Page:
Publishing hooks for public use - CloudFormation Command Line Interface

Publishing hooks for public use

Developing a public extension for CloudFormation

To develop a public third-party hook, develop your hook as a private extension. Then, in each AWS Region in which you want to make the extension publicly available:

  1. Register your hook as a private extension in the CloudFormation registry.

  2. Test your hook to make sure it meets all necessary requirements for being published in the CloudFormation registry.

  3. Publish your hook to the CloudFormation registry.


    Before you publish any extension in a given Region, you must first register as an extension publisher in that Region.

    To do this in multiple Regions simultaneously, see Publishing your extension in multiple Regions using StackSets.

After you've developed and registered your hook, you can make it publicly available to general CloudFormation users by publishing it to the CloudFormation registry, as a third-party public extension.

Public third-party hooks enable you to offer CloudFormation users to proactively inspect the configuration of AWS resources before provisioning. As with private hooks, public hooks are treated the same as any hook published by AWS within CloudFormation.

Hooks published to the registry are visible by all CloudFormation users in the AWS Regions in which they're published. Users can then activate your extension in their account, which makes it available for use in their templates. For more information, see Using public extensions in CloudFormation in the CloudFormation User Guide.

Testing registered hooks

In order to publish your hook, it must pass all test requirements defined for it. The following is a list of requirements needed before publishing your hook as a third-party extension.

Each handler and target is tested twice. Once for SUCCESS and once for FAILED.

  • For SUCCESS response case:

    • Status must be SUCCESS.

    • Must not return an error code.

    • Callback delay should be set to 0 seconds, if specified.

  • For FAILED response case:

    • Status must be FAILED.

    • Must return an error code.

    • Must have a message in response.

    • Callback delay should be set to 0 seconds, if specified.

  • For IN_PROGRESS response case:

    • Must not return an error code.

    • Result field must not be set in response.

Specifying input data for use in contract tests

By default, the CloudFormation performs contract tests using input properties generated from the patterns you define in your hook schema. However, most hooks are complex enough that the input properties for precreating or preupdating provisioning stacks requires an understanding of the resource being provisioned. To address this, you can specify the input the CloudFormation uses when performing its contract tests.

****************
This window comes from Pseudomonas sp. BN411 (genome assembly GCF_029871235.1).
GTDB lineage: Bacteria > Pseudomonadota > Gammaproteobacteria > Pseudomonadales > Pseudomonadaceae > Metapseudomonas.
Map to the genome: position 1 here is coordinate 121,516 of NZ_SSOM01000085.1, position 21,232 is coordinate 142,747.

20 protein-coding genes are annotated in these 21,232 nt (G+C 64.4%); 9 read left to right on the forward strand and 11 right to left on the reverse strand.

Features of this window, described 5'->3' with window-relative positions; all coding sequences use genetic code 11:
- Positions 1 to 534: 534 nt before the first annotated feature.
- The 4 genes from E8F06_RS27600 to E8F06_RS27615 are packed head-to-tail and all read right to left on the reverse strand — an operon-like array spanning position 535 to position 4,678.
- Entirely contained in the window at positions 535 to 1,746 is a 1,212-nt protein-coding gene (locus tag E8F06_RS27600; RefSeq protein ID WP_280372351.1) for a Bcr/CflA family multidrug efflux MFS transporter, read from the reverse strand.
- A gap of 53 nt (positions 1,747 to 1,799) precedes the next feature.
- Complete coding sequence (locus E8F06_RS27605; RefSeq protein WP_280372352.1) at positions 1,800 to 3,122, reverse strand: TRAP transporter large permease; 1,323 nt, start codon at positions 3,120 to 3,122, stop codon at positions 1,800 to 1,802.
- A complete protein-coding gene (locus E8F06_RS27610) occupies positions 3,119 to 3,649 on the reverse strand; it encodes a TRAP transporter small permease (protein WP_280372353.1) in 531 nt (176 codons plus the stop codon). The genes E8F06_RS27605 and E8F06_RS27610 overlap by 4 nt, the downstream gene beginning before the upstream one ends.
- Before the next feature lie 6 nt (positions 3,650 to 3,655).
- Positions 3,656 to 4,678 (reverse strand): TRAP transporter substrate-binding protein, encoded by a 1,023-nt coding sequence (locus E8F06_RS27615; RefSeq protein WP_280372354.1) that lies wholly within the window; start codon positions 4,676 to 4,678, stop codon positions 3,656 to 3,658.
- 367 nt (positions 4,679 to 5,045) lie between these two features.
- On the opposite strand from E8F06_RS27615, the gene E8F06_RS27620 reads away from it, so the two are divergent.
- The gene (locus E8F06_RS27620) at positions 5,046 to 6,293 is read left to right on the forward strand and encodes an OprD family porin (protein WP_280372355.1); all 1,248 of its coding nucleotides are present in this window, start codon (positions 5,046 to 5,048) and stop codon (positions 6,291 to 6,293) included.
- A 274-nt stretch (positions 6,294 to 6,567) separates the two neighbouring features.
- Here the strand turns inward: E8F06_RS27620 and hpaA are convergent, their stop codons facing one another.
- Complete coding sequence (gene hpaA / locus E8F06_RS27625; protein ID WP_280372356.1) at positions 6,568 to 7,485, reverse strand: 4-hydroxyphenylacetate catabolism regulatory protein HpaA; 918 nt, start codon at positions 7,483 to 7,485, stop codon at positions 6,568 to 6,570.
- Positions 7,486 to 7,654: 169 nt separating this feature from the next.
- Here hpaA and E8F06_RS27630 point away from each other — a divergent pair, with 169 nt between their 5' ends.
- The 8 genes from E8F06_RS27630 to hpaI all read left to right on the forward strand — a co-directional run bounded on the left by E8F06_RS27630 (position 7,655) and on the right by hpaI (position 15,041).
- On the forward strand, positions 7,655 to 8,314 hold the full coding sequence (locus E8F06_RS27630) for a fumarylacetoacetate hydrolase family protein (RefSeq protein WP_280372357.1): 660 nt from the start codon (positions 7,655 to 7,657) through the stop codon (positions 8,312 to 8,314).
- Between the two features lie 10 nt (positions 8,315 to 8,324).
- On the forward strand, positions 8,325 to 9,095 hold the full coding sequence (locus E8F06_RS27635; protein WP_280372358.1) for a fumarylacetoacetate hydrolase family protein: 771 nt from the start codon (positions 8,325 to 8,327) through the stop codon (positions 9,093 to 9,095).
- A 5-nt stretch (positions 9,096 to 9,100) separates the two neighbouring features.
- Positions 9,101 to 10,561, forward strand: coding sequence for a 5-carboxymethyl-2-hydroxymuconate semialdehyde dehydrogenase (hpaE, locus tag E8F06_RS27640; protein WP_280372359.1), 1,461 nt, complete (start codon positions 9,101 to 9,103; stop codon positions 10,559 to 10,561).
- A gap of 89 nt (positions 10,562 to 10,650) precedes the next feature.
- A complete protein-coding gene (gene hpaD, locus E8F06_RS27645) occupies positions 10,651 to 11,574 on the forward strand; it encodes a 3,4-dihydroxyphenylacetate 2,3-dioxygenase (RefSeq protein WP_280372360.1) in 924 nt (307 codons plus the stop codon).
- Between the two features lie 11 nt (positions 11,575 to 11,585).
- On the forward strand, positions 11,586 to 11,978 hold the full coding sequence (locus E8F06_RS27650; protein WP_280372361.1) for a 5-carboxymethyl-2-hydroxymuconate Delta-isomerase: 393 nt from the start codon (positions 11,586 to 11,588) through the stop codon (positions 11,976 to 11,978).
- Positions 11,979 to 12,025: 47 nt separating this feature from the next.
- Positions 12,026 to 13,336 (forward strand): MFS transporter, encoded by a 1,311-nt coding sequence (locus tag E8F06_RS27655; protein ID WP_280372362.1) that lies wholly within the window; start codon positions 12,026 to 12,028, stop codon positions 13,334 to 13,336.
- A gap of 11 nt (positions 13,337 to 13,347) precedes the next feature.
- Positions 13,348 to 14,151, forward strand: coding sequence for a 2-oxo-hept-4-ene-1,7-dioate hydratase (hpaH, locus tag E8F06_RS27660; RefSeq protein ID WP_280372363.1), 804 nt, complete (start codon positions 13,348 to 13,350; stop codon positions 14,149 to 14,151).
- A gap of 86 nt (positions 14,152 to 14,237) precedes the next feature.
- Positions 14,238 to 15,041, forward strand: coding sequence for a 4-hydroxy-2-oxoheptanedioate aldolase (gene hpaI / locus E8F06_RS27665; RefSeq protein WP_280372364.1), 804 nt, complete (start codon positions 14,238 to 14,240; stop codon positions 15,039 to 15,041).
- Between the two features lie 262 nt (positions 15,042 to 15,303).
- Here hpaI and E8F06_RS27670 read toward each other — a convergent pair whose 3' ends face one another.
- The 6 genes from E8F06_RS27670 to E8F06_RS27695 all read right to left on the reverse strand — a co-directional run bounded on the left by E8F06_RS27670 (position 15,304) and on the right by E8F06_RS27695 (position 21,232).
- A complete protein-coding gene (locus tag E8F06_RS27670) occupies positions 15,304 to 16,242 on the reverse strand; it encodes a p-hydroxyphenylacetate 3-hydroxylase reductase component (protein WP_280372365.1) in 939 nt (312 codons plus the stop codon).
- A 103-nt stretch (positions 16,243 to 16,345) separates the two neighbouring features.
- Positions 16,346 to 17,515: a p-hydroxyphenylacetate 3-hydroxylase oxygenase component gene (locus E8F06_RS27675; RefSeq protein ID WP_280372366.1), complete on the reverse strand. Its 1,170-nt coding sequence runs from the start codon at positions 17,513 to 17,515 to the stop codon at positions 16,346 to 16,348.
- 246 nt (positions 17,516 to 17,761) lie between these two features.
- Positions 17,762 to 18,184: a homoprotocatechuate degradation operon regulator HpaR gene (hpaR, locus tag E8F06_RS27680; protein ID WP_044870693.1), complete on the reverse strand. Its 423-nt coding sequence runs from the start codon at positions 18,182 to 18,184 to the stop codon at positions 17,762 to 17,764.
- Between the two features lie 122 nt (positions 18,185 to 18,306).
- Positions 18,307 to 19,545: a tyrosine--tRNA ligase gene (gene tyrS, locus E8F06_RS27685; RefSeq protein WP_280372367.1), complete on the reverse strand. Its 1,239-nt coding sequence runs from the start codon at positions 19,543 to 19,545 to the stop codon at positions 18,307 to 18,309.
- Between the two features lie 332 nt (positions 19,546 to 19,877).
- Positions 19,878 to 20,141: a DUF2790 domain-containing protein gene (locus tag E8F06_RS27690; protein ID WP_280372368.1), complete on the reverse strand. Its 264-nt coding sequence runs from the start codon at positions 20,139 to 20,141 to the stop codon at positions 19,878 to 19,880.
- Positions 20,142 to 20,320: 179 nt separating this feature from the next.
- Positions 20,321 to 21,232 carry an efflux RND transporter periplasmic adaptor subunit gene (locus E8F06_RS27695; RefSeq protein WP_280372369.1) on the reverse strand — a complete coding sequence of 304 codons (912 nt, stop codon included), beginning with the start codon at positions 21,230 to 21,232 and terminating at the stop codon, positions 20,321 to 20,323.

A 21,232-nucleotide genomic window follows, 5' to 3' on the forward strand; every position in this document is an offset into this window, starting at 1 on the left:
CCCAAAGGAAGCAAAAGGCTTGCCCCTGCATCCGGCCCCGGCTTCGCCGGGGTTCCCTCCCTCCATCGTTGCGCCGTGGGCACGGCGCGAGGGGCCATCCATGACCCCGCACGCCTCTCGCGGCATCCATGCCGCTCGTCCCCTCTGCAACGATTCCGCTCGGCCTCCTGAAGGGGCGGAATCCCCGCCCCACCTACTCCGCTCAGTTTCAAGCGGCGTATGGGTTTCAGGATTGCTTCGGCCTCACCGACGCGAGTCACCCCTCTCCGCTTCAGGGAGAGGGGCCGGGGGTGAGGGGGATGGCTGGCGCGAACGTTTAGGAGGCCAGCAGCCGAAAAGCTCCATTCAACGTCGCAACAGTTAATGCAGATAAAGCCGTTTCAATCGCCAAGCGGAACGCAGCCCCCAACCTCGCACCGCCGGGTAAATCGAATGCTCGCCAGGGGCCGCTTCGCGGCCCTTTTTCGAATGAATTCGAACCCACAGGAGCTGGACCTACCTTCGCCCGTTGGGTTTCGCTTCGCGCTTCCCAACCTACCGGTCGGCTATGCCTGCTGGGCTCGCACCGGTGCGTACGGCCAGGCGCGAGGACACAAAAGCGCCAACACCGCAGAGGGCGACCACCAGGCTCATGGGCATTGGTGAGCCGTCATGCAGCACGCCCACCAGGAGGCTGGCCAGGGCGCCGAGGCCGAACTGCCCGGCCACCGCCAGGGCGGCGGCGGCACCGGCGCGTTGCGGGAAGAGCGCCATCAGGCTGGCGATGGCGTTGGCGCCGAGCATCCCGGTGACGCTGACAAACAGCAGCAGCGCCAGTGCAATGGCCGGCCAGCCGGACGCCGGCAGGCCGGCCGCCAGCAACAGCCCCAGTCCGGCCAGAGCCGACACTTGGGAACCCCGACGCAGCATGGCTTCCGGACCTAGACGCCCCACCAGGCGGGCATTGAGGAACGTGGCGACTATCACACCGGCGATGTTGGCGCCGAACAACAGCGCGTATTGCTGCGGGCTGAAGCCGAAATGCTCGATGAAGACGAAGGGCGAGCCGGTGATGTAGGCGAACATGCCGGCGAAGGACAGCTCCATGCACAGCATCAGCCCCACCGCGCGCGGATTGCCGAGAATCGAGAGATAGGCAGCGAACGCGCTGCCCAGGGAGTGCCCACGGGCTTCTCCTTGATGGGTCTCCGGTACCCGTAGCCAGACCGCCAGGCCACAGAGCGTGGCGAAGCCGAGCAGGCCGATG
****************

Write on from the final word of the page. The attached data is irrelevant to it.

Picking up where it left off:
CloudFormation offers two ways for you to specify the input data for it to use when performing contract tests:

  • Overrides file

    Using an overrides file provides a light-weight way of specifying input data for certain specific properties for the CloudFormation to use during preCreate, preUpdate and preDelete operations testing.

  • Input files

    You can also use multiple input files to specify contract test input data if:

    • You want or need to specify different input data for create, update, and delete operations, or invalid data with which to test.

    • You want to specify multiple different input data sets.

Specifying input data using an override file

The following is an example of Amazon S3 hook's input data using the overrides file.

{ "CREATE_PRE_PROVISION": { "AWS::S3::Bucket": { "resourceProperties": { "/BucketName": "encryptedbucket-us-west-2-contractor", "/BucketEncryption/ServerSideEncryptionConfiguration": [ { "BucketKeyEnabled": true, "ServerSideEncryptionByDefault": { "KMSMasterKeyID": "KMS-KEY-ARN", "SSEAlgorithm": "aws:kms" } } ] } }, "AWS::SQS::Queue": { "resourceProperties": { "/QueueName": "MyQueueContract", "/KmsMasterKeyId": "hellocontract" } } }, "UPDATE_PRE_PROVISION": { "AWS::S3::Bucket": { "resourceProperties": { "/BucketName": "encryptedbucket-us-west-2-contractor", "/BucketEncryption/ServerSideEncryptionConfiguration": [ { "BucketKeyEnabled": true, "ServerSideEncryptionByDefault": { "KMSMasterKeyID": "KMS-KEY-ARN", "SSEAlgorithm": "aws:kms" } } ] }, "previousResourceProperties": { "/BucketName": "encryptedbucket-us-west-2-contractor", "/BucketEncryption/ServerSideEncryptionConfiguration": [ { "BucketKeyEnabled": true, "ServerSideEncryptionByDefault": { "KMSMasterKeyID": "KMS-KEY-ARN", "SSEAlgorithm": "aws:kms" } } ] } } }, "INVALID_UPDATE_PRE_PROVISION": { "AWS::S3::Bucket": { "resourceProperties": { "/BucketName": "encryptedbucket-us-west-2-contractor", "/BucketEncryption/ServerSideEncryptionConfiguration": [ { "BucketKeyEnabled": true, "ServerSideEncryptionByDefault": { "KMSMasterKeyID": "KMS-KEY-ARN", "SSEAlgorithm": "AES256" } } ] }, "previousResourceProperties": { "/BucketName": "encryptedbucket-us-west-2-contractor", "/BucketEncryption/ServerSideEncryptionConfiguration": [ { "BucketKeyEnabled": true, "ServerSideEncryptionByDefault": { "KMSMasterKeyID": "KMS-KEY-ARN", "SSEAlgorithm": "aws:kms" } } ] } } }, "INVALID": { "AWS::SQS::Queue": { "resourceProperties": { "/QueueName": "MyQueueContract", "/KmsMasterKeyId": "KMS-KEY-ARN" } } } }